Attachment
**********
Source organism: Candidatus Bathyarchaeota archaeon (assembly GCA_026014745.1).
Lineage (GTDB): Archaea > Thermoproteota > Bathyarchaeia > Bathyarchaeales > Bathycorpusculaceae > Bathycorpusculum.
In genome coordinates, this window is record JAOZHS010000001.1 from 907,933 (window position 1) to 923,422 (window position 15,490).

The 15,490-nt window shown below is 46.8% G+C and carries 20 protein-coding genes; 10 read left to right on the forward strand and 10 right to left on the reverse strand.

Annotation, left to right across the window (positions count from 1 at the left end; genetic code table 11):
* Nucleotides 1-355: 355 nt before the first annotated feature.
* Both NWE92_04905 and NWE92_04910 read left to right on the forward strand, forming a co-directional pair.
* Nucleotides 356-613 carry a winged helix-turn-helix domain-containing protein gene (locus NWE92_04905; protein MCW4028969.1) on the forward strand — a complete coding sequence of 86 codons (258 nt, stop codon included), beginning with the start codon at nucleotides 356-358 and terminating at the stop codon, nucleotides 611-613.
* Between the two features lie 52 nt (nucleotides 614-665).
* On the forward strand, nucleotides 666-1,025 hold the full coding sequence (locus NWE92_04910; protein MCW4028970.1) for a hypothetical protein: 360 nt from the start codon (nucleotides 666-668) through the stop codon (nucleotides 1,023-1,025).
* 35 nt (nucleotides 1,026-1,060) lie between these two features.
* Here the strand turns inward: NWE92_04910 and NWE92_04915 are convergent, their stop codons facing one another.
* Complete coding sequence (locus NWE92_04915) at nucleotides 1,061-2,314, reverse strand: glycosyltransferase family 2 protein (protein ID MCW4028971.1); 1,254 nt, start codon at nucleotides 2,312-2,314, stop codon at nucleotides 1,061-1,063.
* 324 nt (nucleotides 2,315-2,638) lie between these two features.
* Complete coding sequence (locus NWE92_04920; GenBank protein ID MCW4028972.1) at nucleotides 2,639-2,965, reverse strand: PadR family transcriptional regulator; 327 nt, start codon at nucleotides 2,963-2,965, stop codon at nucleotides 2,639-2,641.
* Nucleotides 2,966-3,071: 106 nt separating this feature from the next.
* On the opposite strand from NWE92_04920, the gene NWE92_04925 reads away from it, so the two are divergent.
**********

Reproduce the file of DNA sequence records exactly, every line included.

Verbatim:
Source organism: Candidatus Bathyarchaeota archaeon (assembly GCA_026014745.1).
Lineage (GTDB): Archaea > Thermoproteota > Bathyarchaeia > Bathyarchaeales > Bathycorpusculaceae > Bathycorpusculum.
In genome coordinates, this window is record JAOZHS010000001.1 from 907,933 (window position 1) to 923,422 (window position 15,490).

The 15,490-nt window shown below is 46.8% G+C and carries 20 protein-coding genes; 10 read left to right on the forward strand and 10 right to left on the reverse strand.

Annotation, left to right across the window (positions count from 1 at the left end; genetic code table 11):
* Nucleotides 1-355: 355 nt before the first annotated feature.
* Both NWE92_04905 and NWE92_04910 read left to right on the forward strand, forming a co-directional pair.
* Nucleotides 356-613 carry a winged helix-turn-helix domain-containing protein gene (locus NWE92_04905; protein MCW4028969.1) on the forward strand — a complete coding sequence of 86 codons (258 nt, stop codon included), beginning with the start codon at nucleotides 356-358 and terminating at the stop codon, nucleotides 611-613.
* Between the two features lie 52 nt (nucleotides 614-665).
* On the forward strand, nucleotides 666-1,025 hold the full coding sequence (locus NWE92_04910; protein MCW4028970.1) for a hypothetical protein: 360 nt from the start codon (nucleotides 666-668) through the stop codon (nucleotides 1,023-1,025).
* 35 nt (nucleotides 1,026-1,060) lie between these two features.
* Here the strand turns inward: NWE92_04910 and NWE92_04915 are convergent, their stop codons facing one another.
* Complete coding sequence (locus NWE92_04915) at nucleotides 1,061-2,314, reverse strand: glycosyltransferase family 2 protein (protein ID MCW4028971.1); 1,254 nt, start codon at nucleotides 2,312-2,314, stop codon at nucleotides 1,061-1,063.
* 324 nt (nucleotides 2,315-2,638) lie between these two features.
* Complete coding sequence (locus NWE92_04920; GenBank protein ID MCW4028972.1) at nucleotides 2,639-2,965, reverse strand: PadR family transcriptional regulator; 327 nt, start codon at nucleotides 2,963-2,965, stop codon at nucleotides 2,639-2,641.
* Nucleotides 2,966-3,071: 106 nt separating this feature from the next.
* On the opposite strand from NWE92_04920, the gene NWE92_04925 reads away from it, so the two are divergent.